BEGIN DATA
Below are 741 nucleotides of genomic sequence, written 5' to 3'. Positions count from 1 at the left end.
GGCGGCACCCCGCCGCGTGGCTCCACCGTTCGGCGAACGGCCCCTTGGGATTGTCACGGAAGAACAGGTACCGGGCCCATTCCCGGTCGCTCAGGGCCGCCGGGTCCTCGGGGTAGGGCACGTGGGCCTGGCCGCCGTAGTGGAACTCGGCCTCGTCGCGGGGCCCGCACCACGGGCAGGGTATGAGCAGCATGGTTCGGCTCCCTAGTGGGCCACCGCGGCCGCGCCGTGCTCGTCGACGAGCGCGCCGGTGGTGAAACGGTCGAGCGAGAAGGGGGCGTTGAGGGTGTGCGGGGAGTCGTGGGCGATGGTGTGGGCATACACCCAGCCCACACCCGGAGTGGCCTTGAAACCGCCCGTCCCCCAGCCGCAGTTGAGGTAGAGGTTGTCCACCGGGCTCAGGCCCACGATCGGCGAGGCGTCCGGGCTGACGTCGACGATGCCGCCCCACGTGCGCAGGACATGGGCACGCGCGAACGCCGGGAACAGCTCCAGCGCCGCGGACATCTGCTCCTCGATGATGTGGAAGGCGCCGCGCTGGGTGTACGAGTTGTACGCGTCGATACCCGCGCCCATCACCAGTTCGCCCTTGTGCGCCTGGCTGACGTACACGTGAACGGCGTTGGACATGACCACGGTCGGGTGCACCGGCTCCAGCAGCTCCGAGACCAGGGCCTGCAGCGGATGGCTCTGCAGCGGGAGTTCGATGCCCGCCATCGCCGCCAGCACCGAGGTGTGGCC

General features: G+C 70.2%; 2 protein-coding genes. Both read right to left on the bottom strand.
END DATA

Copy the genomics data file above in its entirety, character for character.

Below are 741 nucleotides of genomic sequence, written 5' to 3'. Positions count from 1 at the left end.
GGCGGCACCCCGCCGCGTGGCTCCACCGTTCGGCGAACGGCCCCTTGGGATTGTCACGGAAGAACAGGTACCGGGCCCATTCCCGGTCGCTCAGGGCCGCCGGGTCCTCGGGGTAGGGCACGTGGGCCTGGCCGCCGTAGTGGAACTCGGCCTCGTCGCGGGGCCCGCACCACGGGCAGGGTATGAGCAGCATGGTTCGGCTCCCTAGTGGGCCACCGCGGCCGCGCCGTGCTCGTCGACGAGCGCGCCGGTGGTGAAACGGTCGAGCGAGAAGGGGGCGTTGAGGGTGTGCGGGGAGTCGTGGGCGATGGTGTGGGCATACACCCAGCCCACACCCGGAGTGGCCTTGAAACCGCCCGTCCCCCAGCCGCAGTTGAGGTAGAGGTTGTCCACCGGGCTCAGGCCCACGATCGGCGAGGCGTCCGGGCTGACGTCGACGATGCCGCCCCACGTGCGCAGGACATGGGCACGCGCGAACGCCGGGAACAGCTCCAGCGCCGCGGACATCTGCTCCTCGATGATGTGGAAGGCGCCGCGCTGGGTGTACGAGTTGTACGCGTCGATACCCGCGCCCATCACCAGTTCGCCCTTGTGCGCCTGGCTGACGTACACGTGAACGGCGTTGGACATGACCACGGTCGGGTGCACCGGCTCCAGCAGCTCCGAGACCAGGGCCTGCAGCGGATGGCTCTGCAGCGGGAGTTCGATGCCCGCCATCGCCGCCAGCACCGAGGTGTGGCC

General features: G+C 70.2%; 2 protein-coding genes. Both read right to left on the bottom strand.